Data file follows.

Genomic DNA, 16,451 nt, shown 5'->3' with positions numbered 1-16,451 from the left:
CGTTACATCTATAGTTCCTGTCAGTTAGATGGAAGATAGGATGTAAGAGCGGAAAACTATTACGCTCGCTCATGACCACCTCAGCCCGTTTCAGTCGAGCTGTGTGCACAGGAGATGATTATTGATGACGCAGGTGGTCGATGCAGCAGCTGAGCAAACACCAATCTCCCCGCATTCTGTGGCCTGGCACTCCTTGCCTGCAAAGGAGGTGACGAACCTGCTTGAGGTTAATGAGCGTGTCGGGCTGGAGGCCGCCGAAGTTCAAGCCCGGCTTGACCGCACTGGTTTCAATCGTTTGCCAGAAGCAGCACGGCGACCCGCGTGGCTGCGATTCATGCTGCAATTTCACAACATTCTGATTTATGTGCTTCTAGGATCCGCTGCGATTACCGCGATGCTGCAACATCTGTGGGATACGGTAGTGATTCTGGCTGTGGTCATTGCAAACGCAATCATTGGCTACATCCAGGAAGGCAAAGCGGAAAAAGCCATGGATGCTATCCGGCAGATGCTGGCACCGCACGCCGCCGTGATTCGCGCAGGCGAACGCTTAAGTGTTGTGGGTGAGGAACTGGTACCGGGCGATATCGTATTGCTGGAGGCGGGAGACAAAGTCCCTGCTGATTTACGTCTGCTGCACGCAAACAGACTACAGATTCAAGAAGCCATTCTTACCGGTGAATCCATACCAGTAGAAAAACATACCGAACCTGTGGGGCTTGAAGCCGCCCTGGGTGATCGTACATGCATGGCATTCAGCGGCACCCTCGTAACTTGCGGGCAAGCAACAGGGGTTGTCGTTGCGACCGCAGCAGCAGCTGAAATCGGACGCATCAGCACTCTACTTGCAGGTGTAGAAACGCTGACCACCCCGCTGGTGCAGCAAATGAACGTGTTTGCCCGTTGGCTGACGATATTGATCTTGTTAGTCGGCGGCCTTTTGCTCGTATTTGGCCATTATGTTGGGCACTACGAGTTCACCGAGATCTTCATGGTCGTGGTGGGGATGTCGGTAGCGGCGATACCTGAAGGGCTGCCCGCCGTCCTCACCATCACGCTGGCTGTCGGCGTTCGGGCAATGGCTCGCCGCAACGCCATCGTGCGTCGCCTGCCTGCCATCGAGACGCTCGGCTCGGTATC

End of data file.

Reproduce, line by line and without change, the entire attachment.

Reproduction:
Genomic DNA, 16,451 nt, shown 5'->3' with positions numbered 1-16,451 from the left:
CGTTACATCTATAGTTCCTGTCAGTTAGATGGAAGATAGGATGTAAGAGCGGAAAACTATTACGCTCGCTCATGACCACCTCAGCCCGTTTCAGTCGAGCTGTGTGCACAGGAGATGATTATTGATGACGCAGGTGGTCGATGCAGCAGCTGAGCAAACACCAATCTCCCCGCATTCTGTGGCCTGGCACTCCTTGCCTGCAAAGGAGGTGACGAACCTGCTTGAGGTTAATGAGCGTGTCGGGCTGGAGGCCGCCGAAGTTCAAGCCCGGCTTGACCGCACTGGTTTCAATCGTTTGCCAGAAGCAGCACGGCGACCCGCGTGGCTGCGATTCATGCTGCAATTTCACAACATTCTGATTTATGTGCTTCTAGGATCCGCTGCGATTACCGCGATGCTGCAACATCTGTGGGATACGGTAGTGATTCTGGCTGTGGTCATTGCAAACGCAATCATTGGCTACATCCAGGAAGGCAAAGCGGAAAAAGCCATGGATGCTATCCGGCAGATGCTGGCACCGCACGCCGCCGTGATTCGCGCAGGCGAACGCTTAAGTGTTGTGGGTGAGGAACTGGTACCGGGCGATATCGTATTGCTGGAGGCGGGAGACAAAGTCCCTGCTGATTTACGTCTGCTGCACGCAAACAGACTACAGATTCAAGAAGCCATTCTTACCGGTGAATCCATACCAGTAGAAAAACATACCGAACCTGTGGGGCTTGAAGCCGCCCTGGGTGATCGTACATGCATGGCATTCAGCGGCACCCTCGTAACTTGCGGGCAAGCAACAGGGGTTGTCGTTGCGACCGCAGCAGCAGCTGAAATCGGACGCATCAGCACTCTACTTGCAGGTGTAGAAACGCTGACCACCCCGCTGGTGCAGCAAATGAACGTGTTTGCCCGTTGGCTGACGATATTGATCTTGTTAGTCGGCGGCCTTTTGCTCGTATTTGGCCATTATGTTGGGCACTACGAGTTCACCGAGATCTTCATGGTCGTGGTGGGGATGTCGGTAGCGGCGATACCTGAAGGGCTGCCCGCCGTCCTCACCATCACGCTGGCTGTCGGCGTTCGGGCAATGGCTCGCCGCAACGCCATCGTGCGTCGCCTGCCTGCCATCGAGACGCTCGGCTCGGTATC